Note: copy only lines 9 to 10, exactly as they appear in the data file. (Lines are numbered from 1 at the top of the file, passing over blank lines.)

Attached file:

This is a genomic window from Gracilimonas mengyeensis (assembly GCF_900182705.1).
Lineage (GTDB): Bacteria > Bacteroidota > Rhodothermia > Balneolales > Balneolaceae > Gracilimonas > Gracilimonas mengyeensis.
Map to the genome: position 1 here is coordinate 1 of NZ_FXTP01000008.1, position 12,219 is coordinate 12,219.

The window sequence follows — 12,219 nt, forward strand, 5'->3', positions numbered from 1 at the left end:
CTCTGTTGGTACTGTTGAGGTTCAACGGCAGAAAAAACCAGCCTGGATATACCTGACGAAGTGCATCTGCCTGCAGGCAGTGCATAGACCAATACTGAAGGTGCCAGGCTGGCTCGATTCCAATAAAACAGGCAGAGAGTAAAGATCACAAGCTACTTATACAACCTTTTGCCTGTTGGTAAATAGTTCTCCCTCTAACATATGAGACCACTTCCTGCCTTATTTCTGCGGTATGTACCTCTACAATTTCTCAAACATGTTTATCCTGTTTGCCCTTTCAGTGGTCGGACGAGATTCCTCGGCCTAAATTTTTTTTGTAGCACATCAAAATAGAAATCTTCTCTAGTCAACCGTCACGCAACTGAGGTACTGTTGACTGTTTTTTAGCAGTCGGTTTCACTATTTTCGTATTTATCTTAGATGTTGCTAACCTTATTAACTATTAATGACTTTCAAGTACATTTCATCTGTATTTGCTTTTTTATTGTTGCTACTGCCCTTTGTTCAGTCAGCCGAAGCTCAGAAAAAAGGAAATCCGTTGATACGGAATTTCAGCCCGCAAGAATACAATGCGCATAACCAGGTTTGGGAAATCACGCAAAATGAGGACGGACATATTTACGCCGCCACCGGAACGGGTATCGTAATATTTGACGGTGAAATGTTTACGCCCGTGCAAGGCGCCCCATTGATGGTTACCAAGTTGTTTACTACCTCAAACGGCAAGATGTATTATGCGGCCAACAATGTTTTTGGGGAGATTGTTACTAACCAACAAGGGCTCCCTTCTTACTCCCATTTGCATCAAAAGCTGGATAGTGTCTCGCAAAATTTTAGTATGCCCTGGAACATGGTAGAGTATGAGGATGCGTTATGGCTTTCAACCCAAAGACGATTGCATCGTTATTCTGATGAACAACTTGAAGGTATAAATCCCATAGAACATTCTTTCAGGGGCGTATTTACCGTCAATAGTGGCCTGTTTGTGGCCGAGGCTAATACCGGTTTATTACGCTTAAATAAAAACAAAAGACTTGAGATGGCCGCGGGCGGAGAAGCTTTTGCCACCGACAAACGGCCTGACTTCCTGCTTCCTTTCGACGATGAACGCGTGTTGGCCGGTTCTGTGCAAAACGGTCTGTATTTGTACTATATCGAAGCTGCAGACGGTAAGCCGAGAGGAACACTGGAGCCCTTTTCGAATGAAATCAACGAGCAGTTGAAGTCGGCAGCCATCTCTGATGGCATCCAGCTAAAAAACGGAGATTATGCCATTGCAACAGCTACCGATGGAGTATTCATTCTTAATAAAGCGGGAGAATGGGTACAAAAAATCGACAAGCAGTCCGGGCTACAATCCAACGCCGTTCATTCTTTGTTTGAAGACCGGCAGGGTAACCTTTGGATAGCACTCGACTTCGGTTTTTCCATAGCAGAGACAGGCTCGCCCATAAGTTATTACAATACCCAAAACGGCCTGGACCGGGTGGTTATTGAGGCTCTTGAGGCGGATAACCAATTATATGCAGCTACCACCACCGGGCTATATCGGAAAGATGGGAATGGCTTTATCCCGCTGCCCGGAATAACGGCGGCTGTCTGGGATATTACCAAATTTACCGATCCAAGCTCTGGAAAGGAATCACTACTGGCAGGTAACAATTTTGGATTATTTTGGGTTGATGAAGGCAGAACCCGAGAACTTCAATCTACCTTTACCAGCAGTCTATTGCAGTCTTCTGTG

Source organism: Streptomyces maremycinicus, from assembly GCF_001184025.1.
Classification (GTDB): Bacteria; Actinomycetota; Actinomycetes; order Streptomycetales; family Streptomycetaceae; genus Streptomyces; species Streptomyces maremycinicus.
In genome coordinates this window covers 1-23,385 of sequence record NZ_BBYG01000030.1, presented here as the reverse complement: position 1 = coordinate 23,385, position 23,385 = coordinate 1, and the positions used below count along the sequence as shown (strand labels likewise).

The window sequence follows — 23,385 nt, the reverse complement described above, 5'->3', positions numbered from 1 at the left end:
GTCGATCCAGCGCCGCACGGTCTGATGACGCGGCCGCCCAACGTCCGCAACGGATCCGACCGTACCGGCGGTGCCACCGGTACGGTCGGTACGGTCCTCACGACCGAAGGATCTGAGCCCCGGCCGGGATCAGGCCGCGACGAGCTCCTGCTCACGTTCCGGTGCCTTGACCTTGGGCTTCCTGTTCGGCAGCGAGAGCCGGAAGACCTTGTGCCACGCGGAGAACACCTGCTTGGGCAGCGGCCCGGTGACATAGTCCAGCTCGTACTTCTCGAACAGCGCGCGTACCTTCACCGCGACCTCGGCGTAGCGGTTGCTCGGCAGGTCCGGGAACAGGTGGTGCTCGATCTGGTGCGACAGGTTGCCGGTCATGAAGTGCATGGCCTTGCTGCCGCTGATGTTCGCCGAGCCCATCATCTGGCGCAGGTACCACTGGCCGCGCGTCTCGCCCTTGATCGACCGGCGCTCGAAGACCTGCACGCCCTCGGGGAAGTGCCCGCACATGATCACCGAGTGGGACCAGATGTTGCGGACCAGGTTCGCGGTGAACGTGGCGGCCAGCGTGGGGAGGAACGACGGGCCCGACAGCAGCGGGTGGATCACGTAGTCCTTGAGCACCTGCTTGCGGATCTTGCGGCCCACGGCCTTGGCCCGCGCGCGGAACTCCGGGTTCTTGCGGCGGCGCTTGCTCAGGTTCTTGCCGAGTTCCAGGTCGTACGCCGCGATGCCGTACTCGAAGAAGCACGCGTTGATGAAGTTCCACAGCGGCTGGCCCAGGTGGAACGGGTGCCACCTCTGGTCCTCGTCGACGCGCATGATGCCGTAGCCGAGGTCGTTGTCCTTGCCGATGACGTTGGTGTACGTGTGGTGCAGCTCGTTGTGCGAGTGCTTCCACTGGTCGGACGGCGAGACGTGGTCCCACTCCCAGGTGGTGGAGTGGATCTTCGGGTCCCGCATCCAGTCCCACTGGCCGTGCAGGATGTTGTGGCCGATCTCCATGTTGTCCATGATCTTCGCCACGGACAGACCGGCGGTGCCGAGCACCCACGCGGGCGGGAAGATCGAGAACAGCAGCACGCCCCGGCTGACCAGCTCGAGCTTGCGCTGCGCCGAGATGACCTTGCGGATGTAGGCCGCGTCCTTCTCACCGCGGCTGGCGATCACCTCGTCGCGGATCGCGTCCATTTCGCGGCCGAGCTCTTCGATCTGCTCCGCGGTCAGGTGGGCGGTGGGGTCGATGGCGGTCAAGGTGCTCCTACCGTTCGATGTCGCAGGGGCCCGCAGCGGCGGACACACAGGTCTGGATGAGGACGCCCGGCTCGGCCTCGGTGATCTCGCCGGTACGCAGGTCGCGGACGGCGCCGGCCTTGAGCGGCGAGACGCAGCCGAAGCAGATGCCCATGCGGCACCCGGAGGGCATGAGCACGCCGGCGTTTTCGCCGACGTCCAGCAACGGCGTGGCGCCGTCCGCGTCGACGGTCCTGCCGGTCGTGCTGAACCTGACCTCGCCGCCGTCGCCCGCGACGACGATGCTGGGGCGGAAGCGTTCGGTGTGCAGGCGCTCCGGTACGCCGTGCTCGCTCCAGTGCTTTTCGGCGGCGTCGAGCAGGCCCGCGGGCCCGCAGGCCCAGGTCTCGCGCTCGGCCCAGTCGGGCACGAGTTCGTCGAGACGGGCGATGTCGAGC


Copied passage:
The window sequence follows — 23,385 nt, the reverse complement described above, 5'->3', positions numbered from 1 at the left end:
GTCGATCCAGCGCCGCACGGTCTGATGACGCGGCCGCCCAACGTCCGCAACGGATCCGACCGTACCGGCGGTGCCACCGGTACGGTCGGTACGGTCCTCACGACCGAAGGATCTGAGCCCCGGCCGGGATCAGGCCGCGACGAGCTCCTGCTCACGTTCCGGTGCCTTGACCTTGGGCTTCCTGTTCGGCAGCGAGAGCCGGAAGACCTTGTGCCACGCGGAGAACACCTGCTTGGGCAGCGGCCCGGTGACATAGTCCAGCTCGTACTTCTCGAACAGCGCGCGTACCTTCACCGCGACCTCGGCGTAGCGGTTGCTCGGCAGGTCCGGGAACAGGTGGTGCTCGATCTGGTGCGACAGGTTGCCGGTCATGAAGTGCATGGCCTTGCTGCCGCTGATGTTCGCCGAGCCCATCATCTGGCGCAGGTACCACTGGCCGCGCGTCTCGCCCTTGATCGACCGGCGCTCGAAGACCTGCACGCCCTCGGGGAAGTGCCCGCACATGATCACCGAGTGGGACCAGATGTTGCGGACCAGGTTCGCGGTGAACGTGGCGGCCAGCGTGGGGAGGAACGACGGGCCCGACAGCAGCGGGTGGATCACGTAGTCCTTGAGCACCTGCTTGCGGATCTTGCGGCCCACGGCCTTGGCCCGCGCGCGGAACTCCGGGTTCTTGCGGCGGCGCTTGCTCAGGTTCTTGCCGAGTTCCAGGTCGTACGCCGCGATGCCGTACTCGAAGAAGCACGCGTTGATGAAGTTCCACAGCGGCTGGCCCAGGTGGAACGGGTGCCACCTCTGGTCCTCGTCGACGCGCATGATGCCGTAGCCGAGGTCGTTGTCCTTGCCGATGACGTTGGTGTACGTGTGGTGCAGCTCGTTGTGCGAGTGCTTCCACTGGTCGGACGGCGAGACGTGGTCCCACTCCCAGGTGGTGGAGTGGATCTTCGGGTCCCGCATCCAGTCCCACTGGCCGTGCAGGATGTTGTGGCCGATCTCCATGTTGTCCATGATCTTCGCCACGGACAGACCGGCGGTGCCGAGCACCCACGCGGGCGGGAAGATCGAGAACAGCAGCACGCCCCGGCTGACCAGCTCGAGCTTGCGCTGCGCCGAGATGACCTTGCGGATGTAGGCCGCGTCCTTCTCACCGCGGCTGGCGATCACCTCGTCGCGGATCGCGTCCATTTCGCGGCCGAGCTCTTCGATCTGCTCCGCGGTCAGGTGGGCGGTGGGGTCGATGGCGGTCAAGGTGCTCCTACCGTTCGATGTCGCAGGGGCCCGCAGCGGCGGACACACAGGTCTGGATGAGGACGCCCGGCTCGGCCTCGGTGATCTCGCCGGTACGCAGGTCGCGGACGGCGCCGGCCTTGAGCGGCGAGACGCAGCCGAAGCAGATGCCCATGCGGCACCCGGAGGGCATGAGCACGCCGGCGTTTTCGCCGACGTCCAGCAACGGCGTGGCGCCGTCCGCGTCGACGGTCCTGCCGGTCGTGCTGAACCTGACCTCGCCGCCGTCGCCCGCGACGACGATGCTGGGGCGGAAGCGTTCGGTGTGCAGGCGCTCCGGTACGCCGTGCTCGCTCCAGTGCTTTTCGGCGGCGTCGAGCAGGCCCGCGGGCCCGCAGGCCCAGGTCTCGCGCTCGGCCCAGTCGGGCACGAGTTCGTCGAGACGGGCGATGTCGAGC